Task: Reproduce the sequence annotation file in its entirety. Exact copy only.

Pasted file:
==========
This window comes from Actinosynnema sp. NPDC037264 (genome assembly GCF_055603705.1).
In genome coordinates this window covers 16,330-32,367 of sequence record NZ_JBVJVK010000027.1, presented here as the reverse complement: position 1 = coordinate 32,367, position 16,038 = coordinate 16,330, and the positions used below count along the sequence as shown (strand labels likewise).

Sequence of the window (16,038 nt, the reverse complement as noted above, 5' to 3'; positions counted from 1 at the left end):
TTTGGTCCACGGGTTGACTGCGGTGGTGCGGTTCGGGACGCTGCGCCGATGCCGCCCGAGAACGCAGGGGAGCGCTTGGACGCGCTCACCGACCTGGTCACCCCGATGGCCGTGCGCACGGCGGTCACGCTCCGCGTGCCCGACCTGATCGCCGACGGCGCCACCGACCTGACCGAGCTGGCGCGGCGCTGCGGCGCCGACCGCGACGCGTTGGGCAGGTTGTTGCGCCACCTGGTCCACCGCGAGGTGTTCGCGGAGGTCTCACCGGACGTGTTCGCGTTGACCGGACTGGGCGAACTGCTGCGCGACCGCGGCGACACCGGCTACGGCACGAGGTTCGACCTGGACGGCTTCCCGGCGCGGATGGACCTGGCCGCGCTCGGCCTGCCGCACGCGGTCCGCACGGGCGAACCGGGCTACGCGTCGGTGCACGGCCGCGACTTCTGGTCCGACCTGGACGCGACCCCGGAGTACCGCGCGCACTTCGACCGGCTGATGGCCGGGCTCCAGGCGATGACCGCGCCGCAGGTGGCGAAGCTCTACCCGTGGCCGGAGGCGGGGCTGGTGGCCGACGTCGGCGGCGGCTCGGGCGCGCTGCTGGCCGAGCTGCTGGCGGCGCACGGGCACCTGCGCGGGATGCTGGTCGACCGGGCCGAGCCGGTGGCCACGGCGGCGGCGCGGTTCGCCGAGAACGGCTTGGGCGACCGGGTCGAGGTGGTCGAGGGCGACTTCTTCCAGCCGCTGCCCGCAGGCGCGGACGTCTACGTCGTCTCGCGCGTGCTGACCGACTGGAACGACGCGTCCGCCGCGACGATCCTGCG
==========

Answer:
This window comes from Actinosynnema sp. NPDC037264 (genome assembly GCF_055603705.1).
In genome coordinates this window covers 16,330-32,367 of sequence record NZ_JBVJVK010000027.1, presented here as the reverse complement: position 1 = coordinate 32,367, position 16,038 = coordinate 16,330, and the positions used below count along the sequence as shown (strand labels likewise).

Sequence of the window (16,038 nt, the reverse complement as noted above, 5' to 3'; positions counted from 1 at the left end):
TTTGGTCCACGGGTTGACTGCGGTGGTGCGGTTCGGGACGCTGCGCCGATGCCGCCCGAGAACGCAGGGGAGCGCTTGGACGCGCTCACCGACCTGGTCACCCCGATGGCCGTGCGCACGGCGGTCACGCTCCGCGTGCCCGACCTGATCGCCGACGGCGCCACCGACCTGACCGAGCTGGCGCGGCGCTGCGGCGCCGACCGCGACGCGTTGGGCAGGTTGTTGCGCCACCTGGTCCACCGCGAGGTGTTCGCGGAGGTCTCACCGGACGTGTTCGCGTTGACCGGACTGGGCGAACTGCTGCGCGACCGCGGCGACACCGGCTACGGCACGAGGTTCGACCTGGACGGCTTCCCGGCGCGGATGGACCTGGCCGCGCTCGGCCTGCCGCACGCGGTCCGCACGGGCGAACCGGGCTACGCGTCGGTGCACGGCCGCGACTTCTGGTCCGACCTGGACGCGACCCCGGAGTACCGCGCGCACTTCGACCGGCTGATGGCCGGGCTCCAGGCGATGACCGCGCCGCAGGTGGCGAAGCTCTACCCGTGGCCGGAGGCGGGGCTGGTGGCCGACGTCGGCGGCGGCTCGGGCGCGCTGCTGGCCGAGCTGCTGGCGGCGCACGGGCACCTGCGCGGGATGCTGGTCGACCGGGCCGAGCCGGTGGCCACGGCGGCGGCGCGGTTCGCCGAGAACGGCTTGGGCGACCGGGTCGAGGTGGTCGAGGGCGACTTCTTCCAGCCGCTGCCCGCAGGCGCGGACGTCTACGTCGTCTCGCGCGTGCTGACCGACTGGAACGACGCGTCCGCCGCGACGATCCTGCG